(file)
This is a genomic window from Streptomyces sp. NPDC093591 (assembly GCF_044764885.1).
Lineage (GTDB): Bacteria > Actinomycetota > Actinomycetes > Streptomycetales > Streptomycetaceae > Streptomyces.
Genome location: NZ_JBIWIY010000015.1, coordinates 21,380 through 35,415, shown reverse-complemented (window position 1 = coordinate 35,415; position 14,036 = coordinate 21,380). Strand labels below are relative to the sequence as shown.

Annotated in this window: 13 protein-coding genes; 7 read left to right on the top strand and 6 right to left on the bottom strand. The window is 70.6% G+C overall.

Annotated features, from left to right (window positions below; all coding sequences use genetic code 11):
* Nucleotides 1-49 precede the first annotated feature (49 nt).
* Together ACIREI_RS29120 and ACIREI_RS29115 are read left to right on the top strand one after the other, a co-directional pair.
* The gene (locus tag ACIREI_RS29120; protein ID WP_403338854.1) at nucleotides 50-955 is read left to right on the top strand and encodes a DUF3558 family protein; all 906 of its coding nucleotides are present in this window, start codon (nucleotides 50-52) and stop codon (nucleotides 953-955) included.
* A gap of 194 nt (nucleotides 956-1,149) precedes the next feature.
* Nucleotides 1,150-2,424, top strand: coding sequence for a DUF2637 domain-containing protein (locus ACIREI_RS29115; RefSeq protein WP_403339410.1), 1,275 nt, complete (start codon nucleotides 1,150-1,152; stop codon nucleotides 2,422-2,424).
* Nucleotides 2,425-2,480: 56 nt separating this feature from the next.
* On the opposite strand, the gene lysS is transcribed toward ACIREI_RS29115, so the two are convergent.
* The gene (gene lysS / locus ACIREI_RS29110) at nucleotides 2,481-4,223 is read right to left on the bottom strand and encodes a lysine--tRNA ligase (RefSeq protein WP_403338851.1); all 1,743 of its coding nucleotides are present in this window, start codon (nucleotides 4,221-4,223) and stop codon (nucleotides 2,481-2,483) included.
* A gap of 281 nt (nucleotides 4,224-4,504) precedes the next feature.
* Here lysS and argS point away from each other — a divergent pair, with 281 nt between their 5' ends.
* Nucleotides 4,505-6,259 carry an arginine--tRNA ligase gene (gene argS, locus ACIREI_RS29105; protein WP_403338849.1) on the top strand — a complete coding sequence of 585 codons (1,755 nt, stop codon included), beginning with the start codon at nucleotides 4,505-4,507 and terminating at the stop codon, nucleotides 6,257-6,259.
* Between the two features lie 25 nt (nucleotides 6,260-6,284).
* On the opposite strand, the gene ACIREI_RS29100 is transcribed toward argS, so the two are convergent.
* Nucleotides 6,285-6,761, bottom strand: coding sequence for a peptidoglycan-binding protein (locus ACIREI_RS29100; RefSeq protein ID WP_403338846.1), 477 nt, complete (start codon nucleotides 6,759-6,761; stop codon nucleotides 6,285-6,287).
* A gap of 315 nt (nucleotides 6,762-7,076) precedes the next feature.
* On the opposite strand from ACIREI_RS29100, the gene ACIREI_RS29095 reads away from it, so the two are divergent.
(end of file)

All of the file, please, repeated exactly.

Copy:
This is a genomic window from Streptomyces sp. NPDC093591 (assembly GCF_044764885.1).
Lineage (GTDB): Bacteria > Actinomycetota > Actinomycetes > Streptomycetales > Streptomycetaceae > Streptomyces.
Genome location: NZ_JBIWIY010000015.1, coordinates 21,380 through 35,415, shown reverse-complemented (window position 1 = coordinate 35,415; position 14,036 = coordinate 21,380). Strand labels below are relative to the sequence as shown.

Annotated in this window: 13 protein-coding genes; 7 read left to right on the top strand and 6 right to left on the bottom strand. The window is 70.6% G+C overall.

Annotated features, from left to right (window positions below; all coding sequences use genetic code 11):
* Nucleotides 1-49 precede the first annotated feature (49 nt).
* Together ACIREI_RS29120 and ACIREI_RS29115 are read left to right on the top strand one after the other, a co-directional pair.
* The gene (locus tag ACIREI_RS29120; protein ID WP_403338854.1) at nucleotides 50-955 is read left to right on the top strand and encodes a DUF3558 family protein; all 906 of its coding nucleotides are present in this window, start codon (nucleotides 50-52) and stop codon (nucleotides 953-955) included.
* A gap of 194 nt (nucleotides 956-1,149) precedes the next feature.
* Nucleotides 1,150-2,424, top strand: coding sequence for a DUF2637 domain-containing protein (locus ACIREI_RS29115; RefSeq protein WP_403339410.1), 1,275 nt, complete (start codon nucleotides 1,150-1,152; stop codon nucleotides 2,422-2,424).
* Nucleotides 2,425-2,480: 56 nt separating this feature from the next.
* On the opposite strand, the gene lysS is transcribed toward ACIREI_RS29115, so the two are convergent.
* The gene (gene lysS / locus ACIREI_RS29110) at nucleotides 2,481-4,223 is read right to left on the bottom strand and encodes a lysine--tRNA ligase (RefSeq protein WP_403338851.1); all 1,743 of its coding nucleotides are present in this window, start codon (nucleotides 4,221-4,223) and stop codon (nucleotides 2,481-2,483) included.
* A gap of 281 nt (nucleotides 4,224-4,504) precedes the next feature.
* Here lysS and argS point away from each other — a divergent pair, with 281 nt between their 5' ends.
* Nucleotides 4,505-6,259 carry an arginine--tRNA ligase gene (gene argS, locus ACIREI_RS29105; protein WP_403338849.1) on the top strand — a complete coding sequence of 585 codons (1,755 nt, stop codon included), beginning with the start codon at nucleotides 4,505-4,507 and terminating at the stop codon, nucleotides 6,257-6,259.
* Between the two features lie 25 nt (nucleotides 6,260-6,284).
* On the opposite strand, the gene ACIREI_RS29100 is transcribed toward argS, so the two are convergent.
* Nucleotides 6,285-6,761, bottom strand: coding sequence for a peptidoglycan-binding protein (locus ACIREI_RS29100; RefSeq protein ID WP_403338846.1), 477 nt, complete (start codon nucleotides 6,759-6,761; stop codon nucleotides 6,285-6,287).
* A gap of 315 nt (nucleotides 6,762-7,076) precedes the next feature.
* On the opposite strand from ACIREI_RS29100, the gene ACIREI_RS29095 reads away from it, so the two are divergent.